Sep 24 – 27, 2019
CERN
Europe/Zurich timezone

Natural Language Processing with Intel Quantum Simulator

Sep 26, 2019, 11:00 AM
30m
80/1-001 - Globe of Science and Innovation - 1st Floor (CERN)

80/1-001 - Globe of Science and Innovation - 1st Floor

CERN

60
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Speaker

Myles Doyle (Irish Centre for High End Computing)

Description

Natural language processing (NLP) is often used to perform tasks like sentiment analysis, relationship extraction and word sense disambiguation. Most traditional NLP algorithms operate over strings of words and are limited since they analyse meanings of the component words in a corpus without information about grammatical rules of the language. Consequently, the qualities of results of these traditional algorithms are often unsatisfactory with increase in problem complexity.

An alternate approach called “compositional semantics” incorporates the grammatical structure of sentences in a language into the analysis algorithms. One such model is “distributional compositional semantics” (DisCo) which gives grammatically informed algorithms that compute the meaning of sentences. This algorithm has been noted to offer significant improvements to the quality of results. However, the main challenge in its implementation is the need for large classical computational resources.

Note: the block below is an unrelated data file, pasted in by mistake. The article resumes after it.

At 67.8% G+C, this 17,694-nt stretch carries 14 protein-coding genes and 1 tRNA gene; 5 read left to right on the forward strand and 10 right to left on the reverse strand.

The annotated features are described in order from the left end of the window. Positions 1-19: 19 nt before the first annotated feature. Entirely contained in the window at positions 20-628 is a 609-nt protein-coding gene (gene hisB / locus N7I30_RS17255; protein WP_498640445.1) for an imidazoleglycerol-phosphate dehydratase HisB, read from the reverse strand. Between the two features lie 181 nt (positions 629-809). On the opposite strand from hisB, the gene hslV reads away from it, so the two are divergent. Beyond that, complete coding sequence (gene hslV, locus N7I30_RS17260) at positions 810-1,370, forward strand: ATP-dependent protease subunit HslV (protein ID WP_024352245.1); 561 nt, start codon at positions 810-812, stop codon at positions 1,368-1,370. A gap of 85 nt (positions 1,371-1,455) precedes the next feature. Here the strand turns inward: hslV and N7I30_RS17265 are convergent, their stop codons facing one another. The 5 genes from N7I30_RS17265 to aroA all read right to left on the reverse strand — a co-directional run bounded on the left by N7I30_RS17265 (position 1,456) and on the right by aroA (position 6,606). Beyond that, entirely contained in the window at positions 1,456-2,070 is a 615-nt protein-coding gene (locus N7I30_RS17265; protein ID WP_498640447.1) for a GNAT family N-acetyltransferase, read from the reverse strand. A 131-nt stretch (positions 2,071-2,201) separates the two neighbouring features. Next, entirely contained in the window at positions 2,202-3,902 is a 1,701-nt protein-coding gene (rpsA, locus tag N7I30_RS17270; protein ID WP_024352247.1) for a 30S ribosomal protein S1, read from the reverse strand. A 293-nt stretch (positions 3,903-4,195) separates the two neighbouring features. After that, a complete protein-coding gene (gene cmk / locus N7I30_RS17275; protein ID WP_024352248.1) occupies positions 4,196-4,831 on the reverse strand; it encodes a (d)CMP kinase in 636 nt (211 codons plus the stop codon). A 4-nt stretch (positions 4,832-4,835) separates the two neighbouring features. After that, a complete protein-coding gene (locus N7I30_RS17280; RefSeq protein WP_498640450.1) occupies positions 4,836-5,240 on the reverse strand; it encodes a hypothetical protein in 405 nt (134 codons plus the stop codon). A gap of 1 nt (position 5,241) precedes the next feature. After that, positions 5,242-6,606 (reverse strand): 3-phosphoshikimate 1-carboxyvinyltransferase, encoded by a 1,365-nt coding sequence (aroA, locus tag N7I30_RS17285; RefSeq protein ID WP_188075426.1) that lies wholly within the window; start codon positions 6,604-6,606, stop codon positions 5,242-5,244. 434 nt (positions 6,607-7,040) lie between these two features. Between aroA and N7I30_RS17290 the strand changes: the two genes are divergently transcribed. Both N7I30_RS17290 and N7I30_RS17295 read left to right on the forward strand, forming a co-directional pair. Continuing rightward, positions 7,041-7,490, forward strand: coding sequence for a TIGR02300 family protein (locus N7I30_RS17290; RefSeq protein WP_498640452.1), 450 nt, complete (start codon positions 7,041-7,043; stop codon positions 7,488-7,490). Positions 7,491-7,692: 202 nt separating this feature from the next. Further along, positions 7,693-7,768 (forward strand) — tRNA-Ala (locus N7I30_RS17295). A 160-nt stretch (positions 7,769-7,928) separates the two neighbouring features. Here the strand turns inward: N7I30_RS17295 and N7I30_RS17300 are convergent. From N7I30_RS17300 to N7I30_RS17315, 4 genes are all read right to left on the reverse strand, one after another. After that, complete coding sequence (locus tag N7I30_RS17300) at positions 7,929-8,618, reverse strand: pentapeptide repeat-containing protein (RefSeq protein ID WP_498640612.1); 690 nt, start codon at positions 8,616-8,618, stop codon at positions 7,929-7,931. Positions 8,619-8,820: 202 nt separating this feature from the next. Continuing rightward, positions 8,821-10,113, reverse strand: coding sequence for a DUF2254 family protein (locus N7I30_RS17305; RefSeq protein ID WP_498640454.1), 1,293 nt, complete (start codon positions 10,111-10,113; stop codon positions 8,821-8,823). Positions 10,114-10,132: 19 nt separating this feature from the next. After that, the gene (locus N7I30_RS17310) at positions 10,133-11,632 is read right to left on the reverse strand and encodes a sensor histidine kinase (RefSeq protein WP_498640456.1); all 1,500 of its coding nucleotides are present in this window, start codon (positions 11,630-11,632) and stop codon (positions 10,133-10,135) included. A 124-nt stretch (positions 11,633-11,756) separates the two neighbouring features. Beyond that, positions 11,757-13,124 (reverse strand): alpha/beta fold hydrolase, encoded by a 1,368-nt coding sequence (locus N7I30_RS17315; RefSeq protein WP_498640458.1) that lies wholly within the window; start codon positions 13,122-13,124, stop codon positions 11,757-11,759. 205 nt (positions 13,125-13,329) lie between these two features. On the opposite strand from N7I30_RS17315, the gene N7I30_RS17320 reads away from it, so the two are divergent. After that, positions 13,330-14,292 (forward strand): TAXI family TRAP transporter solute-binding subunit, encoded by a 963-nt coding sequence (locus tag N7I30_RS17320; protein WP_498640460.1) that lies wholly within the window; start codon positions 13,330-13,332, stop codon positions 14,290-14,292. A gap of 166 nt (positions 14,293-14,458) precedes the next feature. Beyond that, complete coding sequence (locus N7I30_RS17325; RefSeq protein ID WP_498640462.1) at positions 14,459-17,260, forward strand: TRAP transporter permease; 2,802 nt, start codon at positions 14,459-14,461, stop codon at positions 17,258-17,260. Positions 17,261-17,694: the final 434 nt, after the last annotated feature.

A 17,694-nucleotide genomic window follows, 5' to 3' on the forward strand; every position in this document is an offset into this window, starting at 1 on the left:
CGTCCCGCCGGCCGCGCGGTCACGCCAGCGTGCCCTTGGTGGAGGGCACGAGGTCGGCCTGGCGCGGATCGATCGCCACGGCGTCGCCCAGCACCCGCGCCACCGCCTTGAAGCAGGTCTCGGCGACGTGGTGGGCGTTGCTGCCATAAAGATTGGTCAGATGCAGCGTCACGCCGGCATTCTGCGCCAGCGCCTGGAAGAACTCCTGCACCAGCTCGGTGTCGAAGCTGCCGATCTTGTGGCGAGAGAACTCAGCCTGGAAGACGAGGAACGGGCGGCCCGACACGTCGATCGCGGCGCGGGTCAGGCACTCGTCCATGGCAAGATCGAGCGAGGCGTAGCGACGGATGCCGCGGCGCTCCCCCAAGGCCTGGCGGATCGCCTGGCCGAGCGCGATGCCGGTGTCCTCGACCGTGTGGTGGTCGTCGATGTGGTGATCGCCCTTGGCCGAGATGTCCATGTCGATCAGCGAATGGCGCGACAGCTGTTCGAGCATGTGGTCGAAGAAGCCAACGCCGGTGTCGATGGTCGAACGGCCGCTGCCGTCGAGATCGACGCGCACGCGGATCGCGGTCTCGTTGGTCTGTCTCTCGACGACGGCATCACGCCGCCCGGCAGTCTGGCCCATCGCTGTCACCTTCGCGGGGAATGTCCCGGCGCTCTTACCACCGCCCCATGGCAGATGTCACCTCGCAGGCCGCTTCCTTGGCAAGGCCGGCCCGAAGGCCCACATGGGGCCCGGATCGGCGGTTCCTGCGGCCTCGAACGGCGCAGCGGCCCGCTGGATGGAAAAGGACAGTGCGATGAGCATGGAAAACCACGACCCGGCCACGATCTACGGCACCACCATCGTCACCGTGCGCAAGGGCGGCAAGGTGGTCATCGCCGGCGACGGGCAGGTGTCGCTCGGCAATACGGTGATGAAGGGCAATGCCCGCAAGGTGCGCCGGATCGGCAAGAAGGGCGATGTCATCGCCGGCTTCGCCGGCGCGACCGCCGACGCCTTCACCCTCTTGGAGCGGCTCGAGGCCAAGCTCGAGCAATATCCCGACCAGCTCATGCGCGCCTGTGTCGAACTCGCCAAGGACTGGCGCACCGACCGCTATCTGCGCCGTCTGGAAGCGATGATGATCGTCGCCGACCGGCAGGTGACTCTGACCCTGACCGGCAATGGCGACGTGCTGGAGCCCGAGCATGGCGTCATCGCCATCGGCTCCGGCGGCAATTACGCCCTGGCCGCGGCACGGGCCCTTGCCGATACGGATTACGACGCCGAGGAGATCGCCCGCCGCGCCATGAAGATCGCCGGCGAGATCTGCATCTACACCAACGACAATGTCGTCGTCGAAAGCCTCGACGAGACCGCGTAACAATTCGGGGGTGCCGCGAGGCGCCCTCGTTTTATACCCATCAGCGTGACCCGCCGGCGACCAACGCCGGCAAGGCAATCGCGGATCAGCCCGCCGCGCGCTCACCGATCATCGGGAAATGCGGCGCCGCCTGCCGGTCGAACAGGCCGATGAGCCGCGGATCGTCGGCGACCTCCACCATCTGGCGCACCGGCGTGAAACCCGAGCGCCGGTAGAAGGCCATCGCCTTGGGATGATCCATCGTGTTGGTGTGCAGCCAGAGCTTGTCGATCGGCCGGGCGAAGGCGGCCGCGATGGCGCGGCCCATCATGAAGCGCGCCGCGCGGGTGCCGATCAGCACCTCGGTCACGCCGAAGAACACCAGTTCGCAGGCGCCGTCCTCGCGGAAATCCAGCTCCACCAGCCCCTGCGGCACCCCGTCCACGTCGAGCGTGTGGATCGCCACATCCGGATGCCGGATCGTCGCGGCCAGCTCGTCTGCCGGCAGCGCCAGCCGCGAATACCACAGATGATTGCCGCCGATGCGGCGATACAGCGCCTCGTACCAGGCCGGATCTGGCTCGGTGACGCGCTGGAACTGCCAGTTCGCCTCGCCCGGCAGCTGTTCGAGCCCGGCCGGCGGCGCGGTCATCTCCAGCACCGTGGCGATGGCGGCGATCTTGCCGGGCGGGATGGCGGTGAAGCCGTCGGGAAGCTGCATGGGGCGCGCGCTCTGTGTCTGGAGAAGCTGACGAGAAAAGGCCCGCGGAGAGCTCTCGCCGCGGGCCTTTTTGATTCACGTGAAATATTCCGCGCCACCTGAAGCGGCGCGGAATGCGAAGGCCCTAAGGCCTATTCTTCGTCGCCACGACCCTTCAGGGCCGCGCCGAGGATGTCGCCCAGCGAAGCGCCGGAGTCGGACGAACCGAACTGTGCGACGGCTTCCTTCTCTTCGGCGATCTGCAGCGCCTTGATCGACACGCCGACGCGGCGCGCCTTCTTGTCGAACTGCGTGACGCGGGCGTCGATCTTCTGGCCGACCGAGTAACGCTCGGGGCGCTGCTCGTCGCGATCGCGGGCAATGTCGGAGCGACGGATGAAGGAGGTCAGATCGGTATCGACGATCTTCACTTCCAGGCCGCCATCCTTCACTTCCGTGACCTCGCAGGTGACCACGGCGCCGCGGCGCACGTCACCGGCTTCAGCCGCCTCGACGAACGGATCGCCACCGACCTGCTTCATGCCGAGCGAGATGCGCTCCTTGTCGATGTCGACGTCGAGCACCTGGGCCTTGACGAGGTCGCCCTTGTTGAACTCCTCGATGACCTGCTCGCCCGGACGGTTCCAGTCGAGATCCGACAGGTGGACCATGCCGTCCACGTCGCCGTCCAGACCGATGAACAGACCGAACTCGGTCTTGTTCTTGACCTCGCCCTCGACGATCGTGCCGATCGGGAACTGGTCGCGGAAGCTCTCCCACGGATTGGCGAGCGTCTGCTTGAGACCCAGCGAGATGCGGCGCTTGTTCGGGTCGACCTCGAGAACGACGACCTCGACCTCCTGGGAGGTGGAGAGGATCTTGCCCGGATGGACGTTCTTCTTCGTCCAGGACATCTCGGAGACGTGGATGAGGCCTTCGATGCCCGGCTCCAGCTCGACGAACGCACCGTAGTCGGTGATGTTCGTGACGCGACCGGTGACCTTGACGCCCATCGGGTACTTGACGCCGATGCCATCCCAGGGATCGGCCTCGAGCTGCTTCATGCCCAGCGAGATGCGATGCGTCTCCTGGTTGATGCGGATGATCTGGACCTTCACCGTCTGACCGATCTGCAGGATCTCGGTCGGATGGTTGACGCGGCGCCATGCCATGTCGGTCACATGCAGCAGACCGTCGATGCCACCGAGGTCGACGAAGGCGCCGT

The DisCo model was developed by its authors with direct inspiration from quantum theory, and presents two quantum algorithms: the “closest vector problem” algorithm and the “CSC sentence similarity” algorithm. Their quantum implementation lowers storage and compute requirements compared to a classic HPC implementation.

In this project, the Irish Centre for High-End Computing collaborates with Intel Corporation to implement the two DisCo model quantum algorithms on the Intel Quantum Simulator (Intel-QS) deployed on the Irish national supercomputer. The Intel-QS performs a number of single- and multi-node optimizations, including vectorization, multi-threading, cache blocking, as well as overlapping computation with communication.

In this project, we target improving the scalability of Intel-QS beyond the limitations imposed by standard MPI implementations and target corpuses with ~1000 most common words using up to 36 qubits simulation. The implemented solution will be able to compute the meanings of two sentences (built from words in the corpus) and decide if their meanings match.

Presentation materials